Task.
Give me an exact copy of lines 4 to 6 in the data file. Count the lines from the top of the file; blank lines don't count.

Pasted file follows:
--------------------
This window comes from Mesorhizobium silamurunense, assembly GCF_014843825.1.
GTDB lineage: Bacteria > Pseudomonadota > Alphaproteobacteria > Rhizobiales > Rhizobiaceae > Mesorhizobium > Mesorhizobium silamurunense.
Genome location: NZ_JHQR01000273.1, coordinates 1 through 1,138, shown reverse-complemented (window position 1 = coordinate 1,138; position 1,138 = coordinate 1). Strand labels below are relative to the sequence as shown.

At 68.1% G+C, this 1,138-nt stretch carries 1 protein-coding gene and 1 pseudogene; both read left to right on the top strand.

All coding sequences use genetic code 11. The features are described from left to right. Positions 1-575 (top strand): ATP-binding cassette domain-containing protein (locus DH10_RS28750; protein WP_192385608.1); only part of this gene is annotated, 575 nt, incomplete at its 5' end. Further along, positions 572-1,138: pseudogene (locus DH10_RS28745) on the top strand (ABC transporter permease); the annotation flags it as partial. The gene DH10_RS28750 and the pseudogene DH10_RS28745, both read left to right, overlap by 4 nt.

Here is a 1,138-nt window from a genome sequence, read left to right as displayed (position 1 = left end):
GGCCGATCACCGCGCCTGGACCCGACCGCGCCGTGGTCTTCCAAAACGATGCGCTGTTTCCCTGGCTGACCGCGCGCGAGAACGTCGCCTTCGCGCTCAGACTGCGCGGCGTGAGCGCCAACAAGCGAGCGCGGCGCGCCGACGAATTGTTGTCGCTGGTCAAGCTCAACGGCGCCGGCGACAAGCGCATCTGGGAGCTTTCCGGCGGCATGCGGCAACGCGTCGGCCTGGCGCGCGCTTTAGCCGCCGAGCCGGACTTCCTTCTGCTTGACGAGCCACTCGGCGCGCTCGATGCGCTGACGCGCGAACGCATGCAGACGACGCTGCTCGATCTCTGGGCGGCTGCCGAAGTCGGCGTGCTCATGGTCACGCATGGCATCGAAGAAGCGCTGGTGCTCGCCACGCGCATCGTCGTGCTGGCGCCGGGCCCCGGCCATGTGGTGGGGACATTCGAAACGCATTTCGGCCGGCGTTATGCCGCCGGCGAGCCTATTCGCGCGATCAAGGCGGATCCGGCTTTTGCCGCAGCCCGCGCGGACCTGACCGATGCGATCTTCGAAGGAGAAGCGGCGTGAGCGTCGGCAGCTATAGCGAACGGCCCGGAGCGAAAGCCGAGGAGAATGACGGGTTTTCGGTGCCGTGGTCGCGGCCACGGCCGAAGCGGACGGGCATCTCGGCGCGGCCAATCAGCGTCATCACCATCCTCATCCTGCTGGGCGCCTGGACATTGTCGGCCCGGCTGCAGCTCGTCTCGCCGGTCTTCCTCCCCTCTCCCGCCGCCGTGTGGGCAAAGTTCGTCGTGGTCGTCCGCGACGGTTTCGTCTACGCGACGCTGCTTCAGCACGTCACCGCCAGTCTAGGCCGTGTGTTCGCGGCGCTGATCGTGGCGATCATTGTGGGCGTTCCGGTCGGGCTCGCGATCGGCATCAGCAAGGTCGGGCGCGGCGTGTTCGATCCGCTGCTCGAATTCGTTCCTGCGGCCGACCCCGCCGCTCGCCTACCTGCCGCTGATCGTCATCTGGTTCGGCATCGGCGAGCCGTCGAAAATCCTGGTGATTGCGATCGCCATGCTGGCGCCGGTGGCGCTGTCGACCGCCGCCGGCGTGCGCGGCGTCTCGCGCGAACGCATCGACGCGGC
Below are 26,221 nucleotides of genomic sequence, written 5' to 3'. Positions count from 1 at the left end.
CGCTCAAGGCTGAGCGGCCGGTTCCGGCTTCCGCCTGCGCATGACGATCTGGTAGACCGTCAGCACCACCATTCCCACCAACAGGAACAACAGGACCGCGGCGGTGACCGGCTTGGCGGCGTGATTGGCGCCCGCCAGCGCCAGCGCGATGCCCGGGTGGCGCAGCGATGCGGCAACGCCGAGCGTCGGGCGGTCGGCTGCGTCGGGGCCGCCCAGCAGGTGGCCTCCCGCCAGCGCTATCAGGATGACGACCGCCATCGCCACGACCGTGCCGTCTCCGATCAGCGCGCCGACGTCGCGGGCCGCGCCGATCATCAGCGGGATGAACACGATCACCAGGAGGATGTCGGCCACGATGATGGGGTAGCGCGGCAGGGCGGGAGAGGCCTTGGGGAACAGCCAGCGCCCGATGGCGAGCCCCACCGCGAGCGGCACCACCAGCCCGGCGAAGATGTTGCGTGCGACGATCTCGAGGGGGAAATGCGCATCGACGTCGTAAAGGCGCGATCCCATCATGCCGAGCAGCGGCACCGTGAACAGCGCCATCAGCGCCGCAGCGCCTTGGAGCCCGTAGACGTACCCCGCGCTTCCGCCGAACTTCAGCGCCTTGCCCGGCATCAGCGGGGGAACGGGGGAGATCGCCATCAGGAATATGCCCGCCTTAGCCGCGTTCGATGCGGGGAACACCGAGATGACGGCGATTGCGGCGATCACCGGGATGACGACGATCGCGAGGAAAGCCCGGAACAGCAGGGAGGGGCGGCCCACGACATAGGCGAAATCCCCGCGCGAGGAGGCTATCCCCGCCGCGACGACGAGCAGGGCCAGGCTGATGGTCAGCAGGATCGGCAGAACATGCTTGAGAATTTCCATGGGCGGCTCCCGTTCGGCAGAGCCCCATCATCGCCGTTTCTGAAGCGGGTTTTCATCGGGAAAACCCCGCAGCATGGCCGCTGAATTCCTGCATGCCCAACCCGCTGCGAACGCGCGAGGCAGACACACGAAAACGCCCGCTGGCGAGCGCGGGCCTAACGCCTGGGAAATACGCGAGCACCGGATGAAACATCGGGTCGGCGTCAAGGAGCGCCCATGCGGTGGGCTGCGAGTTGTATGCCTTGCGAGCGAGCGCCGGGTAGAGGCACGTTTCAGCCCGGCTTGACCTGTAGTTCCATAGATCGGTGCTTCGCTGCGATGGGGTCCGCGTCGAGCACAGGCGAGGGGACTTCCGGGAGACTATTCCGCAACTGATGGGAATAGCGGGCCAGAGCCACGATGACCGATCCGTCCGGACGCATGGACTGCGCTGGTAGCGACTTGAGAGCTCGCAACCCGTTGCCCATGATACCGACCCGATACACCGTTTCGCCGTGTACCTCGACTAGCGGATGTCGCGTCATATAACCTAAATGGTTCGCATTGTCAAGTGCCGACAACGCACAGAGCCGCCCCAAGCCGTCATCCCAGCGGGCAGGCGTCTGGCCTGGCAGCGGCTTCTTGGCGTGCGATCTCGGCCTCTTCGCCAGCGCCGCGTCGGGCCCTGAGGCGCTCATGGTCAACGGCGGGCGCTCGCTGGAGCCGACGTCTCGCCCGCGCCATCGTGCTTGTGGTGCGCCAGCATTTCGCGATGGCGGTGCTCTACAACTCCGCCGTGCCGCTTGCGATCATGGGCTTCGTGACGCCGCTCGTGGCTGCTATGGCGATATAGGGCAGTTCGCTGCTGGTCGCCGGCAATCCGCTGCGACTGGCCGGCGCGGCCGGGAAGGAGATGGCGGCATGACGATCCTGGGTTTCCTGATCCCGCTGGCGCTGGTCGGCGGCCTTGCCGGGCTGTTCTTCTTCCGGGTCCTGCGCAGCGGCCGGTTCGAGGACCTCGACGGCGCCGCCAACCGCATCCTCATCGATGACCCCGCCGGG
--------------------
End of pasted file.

At 68.1% G+C, this 1,138-nt stretch carries 1 protein-coding gene and 1 pseudogene; both read left to right on the top strand.

All coding sequences use genetic code 11. The features are described from left to right. Positions 1-575 (top strand): ATP-binding cassette domain-containing protein (locus DH10_RS28750; protein WP_192385608.1); only part of this gene is annotated, 575 nt, incomplete at its 5' end. Further along, positions 572-1,138: pseudogene (locus DH10_RS28745) on the top strand (ABC transporter permease); the annotation flags it as partial. The gene DH10_RS28750 and the pseudogene DH10_RS28745, both read left to right, overlap by 4 nt.

Here is a 1,138-nt window from a genome sequence, read left to right as displayed (position 1 = left end):